Friday, November 17, 2017

Chen 19 Form of Grandmaster Chen Xiao Wang

I began learning this Tai Chi form from Sifu David Fetyko in Vancouver, Washington, in October of 2017.

I am just beginning my hypertext notebook on the subject.  











Chen Taijiquan 19 Form.  Instructional DVD by Sifu Ken Gullette.  NTSC format, 105 minutes.  Amazon  English language narration with excellent audio track.  Very good video quality.  The form is demonstrated in its entirety from both front and back views.  Sifu Gullette provides detailed instructions for each movement and some coaching of a student.  His descriptions are clear, accurate, and very informative.  VSCL.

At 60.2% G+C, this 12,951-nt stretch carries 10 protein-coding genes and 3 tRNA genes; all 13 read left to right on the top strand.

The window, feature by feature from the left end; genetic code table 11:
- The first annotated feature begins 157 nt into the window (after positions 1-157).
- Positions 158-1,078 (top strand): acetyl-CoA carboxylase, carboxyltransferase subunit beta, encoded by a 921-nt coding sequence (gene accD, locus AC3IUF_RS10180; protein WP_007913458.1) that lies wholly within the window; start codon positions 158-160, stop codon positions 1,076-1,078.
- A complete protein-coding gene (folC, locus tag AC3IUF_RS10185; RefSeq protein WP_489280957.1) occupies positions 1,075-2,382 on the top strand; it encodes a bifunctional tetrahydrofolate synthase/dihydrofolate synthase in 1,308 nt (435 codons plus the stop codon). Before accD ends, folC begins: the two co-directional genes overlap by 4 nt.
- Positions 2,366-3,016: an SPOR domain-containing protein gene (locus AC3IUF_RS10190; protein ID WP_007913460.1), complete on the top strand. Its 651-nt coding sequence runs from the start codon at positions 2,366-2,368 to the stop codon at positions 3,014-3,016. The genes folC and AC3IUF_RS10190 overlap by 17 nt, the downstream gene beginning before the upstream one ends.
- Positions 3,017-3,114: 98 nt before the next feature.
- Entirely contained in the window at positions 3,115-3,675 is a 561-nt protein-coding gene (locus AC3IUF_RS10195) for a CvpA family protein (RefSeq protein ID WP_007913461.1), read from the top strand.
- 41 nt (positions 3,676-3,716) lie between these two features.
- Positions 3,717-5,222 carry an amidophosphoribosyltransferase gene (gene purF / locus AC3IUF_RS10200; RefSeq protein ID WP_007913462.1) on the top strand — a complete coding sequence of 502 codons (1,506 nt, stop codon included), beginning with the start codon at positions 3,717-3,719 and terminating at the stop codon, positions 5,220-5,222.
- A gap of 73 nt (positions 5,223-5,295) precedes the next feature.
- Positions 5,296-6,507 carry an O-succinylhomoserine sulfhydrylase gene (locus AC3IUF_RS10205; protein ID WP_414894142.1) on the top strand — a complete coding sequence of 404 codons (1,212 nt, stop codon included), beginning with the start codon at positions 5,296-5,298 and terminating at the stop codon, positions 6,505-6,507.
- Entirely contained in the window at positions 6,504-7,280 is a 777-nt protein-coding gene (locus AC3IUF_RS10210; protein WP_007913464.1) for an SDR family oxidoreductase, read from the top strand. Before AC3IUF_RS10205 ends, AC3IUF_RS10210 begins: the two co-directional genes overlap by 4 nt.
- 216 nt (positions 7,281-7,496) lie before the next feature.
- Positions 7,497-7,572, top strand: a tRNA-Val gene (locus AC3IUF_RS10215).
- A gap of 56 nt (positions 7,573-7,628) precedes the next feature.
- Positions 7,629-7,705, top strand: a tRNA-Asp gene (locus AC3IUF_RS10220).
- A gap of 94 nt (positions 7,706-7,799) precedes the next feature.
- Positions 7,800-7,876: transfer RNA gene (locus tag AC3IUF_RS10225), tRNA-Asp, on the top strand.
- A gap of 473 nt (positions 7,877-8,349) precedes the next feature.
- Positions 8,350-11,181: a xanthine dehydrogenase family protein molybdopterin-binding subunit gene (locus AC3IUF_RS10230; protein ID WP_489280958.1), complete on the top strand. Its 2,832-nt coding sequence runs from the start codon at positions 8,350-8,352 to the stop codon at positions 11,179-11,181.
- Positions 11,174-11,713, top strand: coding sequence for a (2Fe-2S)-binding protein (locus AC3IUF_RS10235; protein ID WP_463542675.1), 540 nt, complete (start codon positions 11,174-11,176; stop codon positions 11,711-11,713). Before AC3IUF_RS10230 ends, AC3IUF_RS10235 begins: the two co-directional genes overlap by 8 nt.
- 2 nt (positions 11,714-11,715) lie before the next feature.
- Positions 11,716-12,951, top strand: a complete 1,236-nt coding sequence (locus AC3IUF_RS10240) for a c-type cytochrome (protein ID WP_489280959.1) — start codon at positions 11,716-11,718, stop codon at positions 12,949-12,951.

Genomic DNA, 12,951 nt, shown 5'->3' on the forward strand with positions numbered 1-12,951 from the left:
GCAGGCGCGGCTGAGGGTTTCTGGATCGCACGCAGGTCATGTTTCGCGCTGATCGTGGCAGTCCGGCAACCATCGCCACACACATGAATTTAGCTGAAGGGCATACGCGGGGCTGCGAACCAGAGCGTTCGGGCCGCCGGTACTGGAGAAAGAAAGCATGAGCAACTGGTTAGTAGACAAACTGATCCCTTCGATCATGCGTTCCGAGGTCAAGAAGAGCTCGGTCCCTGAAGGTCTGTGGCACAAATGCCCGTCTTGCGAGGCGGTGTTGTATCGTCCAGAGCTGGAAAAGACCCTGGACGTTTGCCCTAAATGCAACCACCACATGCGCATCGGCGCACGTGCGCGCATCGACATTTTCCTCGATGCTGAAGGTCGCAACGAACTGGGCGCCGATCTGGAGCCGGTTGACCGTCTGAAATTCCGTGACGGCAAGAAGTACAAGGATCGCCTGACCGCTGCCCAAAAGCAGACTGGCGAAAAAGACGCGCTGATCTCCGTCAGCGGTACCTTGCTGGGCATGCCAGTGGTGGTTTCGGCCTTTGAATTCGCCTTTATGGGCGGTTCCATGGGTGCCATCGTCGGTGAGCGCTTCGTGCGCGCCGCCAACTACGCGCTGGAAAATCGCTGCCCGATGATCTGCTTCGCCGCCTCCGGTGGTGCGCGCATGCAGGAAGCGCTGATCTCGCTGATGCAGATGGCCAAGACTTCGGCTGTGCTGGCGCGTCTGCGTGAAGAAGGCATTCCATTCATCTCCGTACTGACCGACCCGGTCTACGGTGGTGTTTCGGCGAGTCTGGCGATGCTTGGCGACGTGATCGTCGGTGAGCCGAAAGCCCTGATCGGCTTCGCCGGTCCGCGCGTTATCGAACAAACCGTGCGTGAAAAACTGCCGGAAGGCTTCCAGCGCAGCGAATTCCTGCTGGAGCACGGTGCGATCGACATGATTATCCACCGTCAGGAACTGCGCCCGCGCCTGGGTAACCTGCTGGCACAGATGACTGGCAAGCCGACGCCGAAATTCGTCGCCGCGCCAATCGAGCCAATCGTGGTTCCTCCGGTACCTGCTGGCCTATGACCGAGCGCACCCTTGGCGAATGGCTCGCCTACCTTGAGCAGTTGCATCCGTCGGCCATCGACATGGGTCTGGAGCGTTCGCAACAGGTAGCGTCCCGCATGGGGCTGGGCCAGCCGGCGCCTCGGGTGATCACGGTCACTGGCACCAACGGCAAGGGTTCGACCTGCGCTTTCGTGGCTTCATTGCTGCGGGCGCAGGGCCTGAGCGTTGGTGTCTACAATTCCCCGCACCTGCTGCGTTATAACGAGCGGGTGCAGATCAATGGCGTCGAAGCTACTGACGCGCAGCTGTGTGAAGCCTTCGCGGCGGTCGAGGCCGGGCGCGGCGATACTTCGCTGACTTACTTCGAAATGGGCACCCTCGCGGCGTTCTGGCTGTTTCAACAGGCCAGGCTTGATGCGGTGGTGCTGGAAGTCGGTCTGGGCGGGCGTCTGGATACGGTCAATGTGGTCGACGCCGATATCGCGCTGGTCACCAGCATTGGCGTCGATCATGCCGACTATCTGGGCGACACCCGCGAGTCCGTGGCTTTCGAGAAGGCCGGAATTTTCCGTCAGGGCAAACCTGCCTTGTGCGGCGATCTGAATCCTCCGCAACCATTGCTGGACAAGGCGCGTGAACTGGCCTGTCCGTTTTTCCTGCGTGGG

Chen Taijiquan 19 Form: A Detailed Step-by-Step Reference for the Short Beginner's Form of Chen Tai Chi.  EBook by Sifu Ken Gullette.  Internal Fighting Arts, 2013, 250 pages, more than 200 photographs.  Promotional review of EBook.  "With more than 200 photographs and detailed instruction on body mechanics, this book is unlike any Taiji instructional book you've ever seen. It provides a detailed, step-by-step, frame-by-frame reference for the short beginner's form of Chen Tai Chi. A lot of books show a movement, then the next movement, but sometimes, books do not show specifically how to get from one movement to the next. In this book, Ken Gullette shows all the details. The Chen 19 Form takes about 5 minutes to perform. It was designed in 1995 by Grandmaster Chen Xiaowang, a direct descendant of Tai Chi's creator, Chen Wangting. Grandmaster Chen designed the 19 Form after being asked by students around the world for a shorter form than the 75-movement Laojia Yilu. He based the 19 Form primarily on the longer form. Ken Gullette learned the Chen 19 Form beginning in 1998 from his teachers, Jim and Angela Criscimagna of Rockford, Illinois, and from their teacher, Grandmaster Chen Xiaowang, who visited Rockford to teach Chen Taiji workshops. This is the first in a two-part series of e-books. The second volume will teach self-defense applications of the movements in the Chen 19 Form. In this book, Ken shows the movements and reminds you of what is happening inside, including the ground path, spiraling, whole-body movement, peng jin, Dan T'ien rotation, and opening/closing the kua. The book is a companion and reference for Ken's Chen 19 Form DVD, but the book was designed to stand alone as an instructional tool. Ken began studying martial arts in 1973 at the age of 20, inspired by Bruce Lee and the Kung-Fu TV show. It became a way of life. He is a tournament champion, winning trophies from 1974 to 2013, including two National Titles at the 1990 AAU Kung Fu National Championships, and numerous tournament wins for forms, weapons, and sparring. Ken began teaching in 1997 and still teaches a small group of students in the Quad Cities (Iowa and Illinois) plus his membership website has members around the world, and he teaches through DVDs and ebooks. Ken is a teacher and a student, always working to get better and passing on what he learns to those who are not as far along the path of internal kung-fu."  - Amazon  Purchase EBook from Amazon for $4.99.  VSCL.